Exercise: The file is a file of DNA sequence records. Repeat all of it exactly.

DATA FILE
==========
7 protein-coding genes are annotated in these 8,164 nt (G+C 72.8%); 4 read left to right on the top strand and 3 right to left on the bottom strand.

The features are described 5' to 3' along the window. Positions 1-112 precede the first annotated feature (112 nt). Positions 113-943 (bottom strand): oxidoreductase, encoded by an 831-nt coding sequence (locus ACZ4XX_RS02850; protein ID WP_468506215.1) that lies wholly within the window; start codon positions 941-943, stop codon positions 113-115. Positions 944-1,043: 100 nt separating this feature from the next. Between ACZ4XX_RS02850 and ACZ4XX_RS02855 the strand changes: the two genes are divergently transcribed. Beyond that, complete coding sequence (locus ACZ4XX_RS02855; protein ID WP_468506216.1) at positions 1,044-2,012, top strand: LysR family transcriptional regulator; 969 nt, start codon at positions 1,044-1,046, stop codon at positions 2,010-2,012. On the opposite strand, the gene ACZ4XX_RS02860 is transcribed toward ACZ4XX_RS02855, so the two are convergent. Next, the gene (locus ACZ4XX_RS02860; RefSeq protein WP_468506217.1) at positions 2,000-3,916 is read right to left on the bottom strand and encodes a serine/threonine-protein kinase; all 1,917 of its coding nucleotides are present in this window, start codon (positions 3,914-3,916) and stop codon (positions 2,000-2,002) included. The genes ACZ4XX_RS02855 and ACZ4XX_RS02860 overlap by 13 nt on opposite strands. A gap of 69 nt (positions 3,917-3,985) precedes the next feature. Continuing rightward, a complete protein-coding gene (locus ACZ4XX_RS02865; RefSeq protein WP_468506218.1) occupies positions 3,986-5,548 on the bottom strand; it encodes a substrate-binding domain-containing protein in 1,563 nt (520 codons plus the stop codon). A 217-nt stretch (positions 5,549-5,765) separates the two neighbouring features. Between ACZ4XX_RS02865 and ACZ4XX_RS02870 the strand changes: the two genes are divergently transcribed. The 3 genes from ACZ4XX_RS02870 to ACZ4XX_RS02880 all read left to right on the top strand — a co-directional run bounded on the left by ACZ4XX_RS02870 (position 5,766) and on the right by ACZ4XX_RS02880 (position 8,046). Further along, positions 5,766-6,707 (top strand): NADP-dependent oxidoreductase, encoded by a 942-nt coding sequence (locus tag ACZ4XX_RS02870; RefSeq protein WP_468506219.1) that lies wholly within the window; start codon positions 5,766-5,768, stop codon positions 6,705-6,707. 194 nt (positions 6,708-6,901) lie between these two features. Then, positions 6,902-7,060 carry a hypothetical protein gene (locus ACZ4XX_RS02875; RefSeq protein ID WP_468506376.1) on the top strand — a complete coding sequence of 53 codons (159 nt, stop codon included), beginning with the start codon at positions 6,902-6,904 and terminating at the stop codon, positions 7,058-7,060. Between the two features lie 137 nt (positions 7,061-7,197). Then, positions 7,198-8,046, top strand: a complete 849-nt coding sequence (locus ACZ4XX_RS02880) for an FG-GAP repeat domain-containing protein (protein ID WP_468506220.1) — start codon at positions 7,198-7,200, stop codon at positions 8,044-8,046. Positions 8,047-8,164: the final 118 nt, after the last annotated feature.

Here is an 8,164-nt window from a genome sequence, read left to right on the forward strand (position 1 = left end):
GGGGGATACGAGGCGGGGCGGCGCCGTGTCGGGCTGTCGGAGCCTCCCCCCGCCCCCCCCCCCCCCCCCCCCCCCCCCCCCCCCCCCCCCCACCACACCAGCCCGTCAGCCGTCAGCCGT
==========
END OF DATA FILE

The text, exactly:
7 protein-coding genes are annotated in these 8,164 nt (G+C 72.8%); 4 read left to right on the top strand and 3 right to left on the bottom strand.

The features are described 5' to 3' along the window. Positions 1-112 precede the first annotated feature (112 nt). Positions 113-943 (bottom strand): oxidoreductase, encoded by an 831-nt coding sequence (locus ACZ4XX_RS02850; protein ID WP_468506215.1) that lies wholly within the window; start codon positions 941-943, stop codon positions 113-115. Positions 944-1,043: 100 nt separating this feature from the next. Between ACZ4XX_RS02850 and ACZ4XX_RS02855 the strand changes: the two genes are divergently transcribed. Beyond that, complete coding sequence (locus ACZ4XX_RS02855; protein ID WP_468506216.1) at positions 1,044-2,012, top strand: LysR family transcriptional regulator; 969 nt, start codon at positions 1,044-1,046, stop codon at positions 2,010-2,012. On the opposite strand, the gene ACZ4XX_RS02860 is transcribed toward ACZ4XX_RS02855, so the two are convergent. Next, the gene (locus ACZ4XX_RS02860; RefSeq protein WP_468506217.1) at positions 2,000-3,916 is read right to left on the bottom strand and encodes a serine/threonine-protein kinase; all 1,917 of its coding nucleotides are present in this window, start codon (positions 3,914-3,916) and stop codon (positions 2,000-2,002) included. The genes ACZ4XX_RS02855 and ACZ4XX_RS02860 overlap by 13 nt on opposite strands. A gap of 69 nt (positions 3,917-3,985) precedes the next feature. Continuing rightward, a complete protein-coding gene (locus ACZ4XX_RS02865; RefSeq protein WP_468506218.1) occupies positions 3,986-5,548 on the bottom strand; it encodes a substrate-binding domain-containing protein in 1,563 nt (520 codons plus the stop codon). A 217-nt stretch (positions 5,549-5,765) separates the two neighbouring features. Between ACZ4XX_RS02865 and ACZ4XX_RS02870 the strand changes: the two genes are divergently transcribed. The 3 genes from ACZ4XX_RS02870 to ACZ4XX_RS02880 all read left to right on the top strand — a co-directional run bounded on the left by ACZ4XX_RS02870 (position 5,766) and on the right by ACZ4XX_RS02880 (position 8,046). Further along, positions 5,766-6,707 (top strand): NADP-dependent oxidoreductase, encoded by a 942-nt coding sequence (locus tag ACZ4XX_RS02870; RefSeq protein WP_468506219.1) that lies wholly within the window; start codon positions 5,766-5,768, stop codon positions 6,705-6,707. 194 nt (positions 6,708-6,901) lie between these two features. Then, positions 6,902-7,060 carry a hypothetical protein gene (locus ACZ4XX_RS02875; RefSeq protein ID WP_468506376.1) on the top strand — a complete coding sequence of 53 codons (159 nt, stop codon included), beginning with the start codon at positions 6,902-6,904 and terminating at the stop codon, positions 7,058-7,060. Between the two features lie 137 nt (positions 7,061-7,197). Then, positions 7,198-8,046, top strand: a complete 849-nt coding sequence (locus ACZ4XX_RS02880) for an FG-GAP repeat domain-containing protein (protein ID WP_468506220.1) — start codon at positions 7,198-7,200, stop codon at positions 8,044-8,046. Positions 8,047-8,164: the final 118 nt, after the last annotated feature.

Here is an 8,164-nt window from a genome sequence, read left to right on the forward strand (position 1 = left end):
GGGGGATACGAGGCGGGGCGGCGCCGTGTCGGGCTGTCGGAGCCTCCCCCCGCCCCCCCCCCCCCCCCCCCCCCCCCCCCCCCCCCCCCCCACCACACCAGCCCGTCAGCCGTCAGCCGT